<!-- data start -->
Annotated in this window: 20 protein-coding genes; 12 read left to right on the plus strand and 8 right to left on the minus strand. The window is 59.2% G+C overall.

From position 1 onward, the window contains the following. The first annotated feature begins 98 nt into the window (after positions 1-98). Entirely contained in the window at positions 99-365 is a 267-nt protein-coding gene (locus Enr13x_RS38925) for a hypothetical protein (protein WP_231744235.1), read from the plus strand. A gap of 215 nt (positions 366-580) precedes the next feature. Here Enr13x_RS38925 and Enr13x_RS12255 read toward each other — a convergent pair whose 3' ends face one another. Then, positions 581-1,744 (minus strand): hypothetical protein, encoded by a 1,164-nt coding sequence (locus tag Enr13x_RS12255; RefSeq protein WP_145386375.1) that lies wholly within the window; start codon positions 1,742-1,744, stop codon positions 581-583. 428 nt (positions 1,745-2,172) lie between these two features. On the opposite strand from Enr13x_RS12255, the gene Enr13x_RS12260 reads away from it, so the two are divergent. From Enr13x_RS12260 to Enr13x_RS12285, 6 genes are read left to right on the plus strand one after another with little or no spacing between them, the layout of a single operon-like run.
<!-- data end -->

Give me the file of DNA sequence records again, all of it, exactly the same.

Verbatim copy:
Annotated in this window: 20 protein-coding genes; 12 read left to right on the plus strand and 8 right to left on the minus strand. The window is 59.2% G+C overall.

From position 1 onward, the window contains the following. The first annotated feature begins 98 nt into the window (after positions 1-98). Entirely contained in the window at positions 99-365 is a 267-nt protein-coding gene (locus Enr13x_RS38925) for a hypothetical protein (protein WP_231744235.1), read from the plus strand. A gap of 215 nt (positions 366-580) precedes the next feature. Here Enr13x_RS38925 and Enr13x_RS12255 read toward each other — a convergent pair whose 3' ends face one another. Then, positions 581-1,744 (minus strand): hypothetical protein, encoded by a 1,164-nt coding sequence (locus tag Enr13x_RS12255; RefSeq protein WP_145386375.1) that lies wholly within the window; start codon positions 1,742-1,744, stop codon positions 581-583. 428 nt (positions 1,745-2,172) lie between these two features. On the opposite strand from Enr13x_RS12255, the gene Enr13x_RS12260 reads away from it, so the two are divergent. From Enr13x_RS12260 to Enr13x_RS12285, 6 genes are read left to right on the plus strand one after another with little or no spacing between them, the layout of a single operon-like run.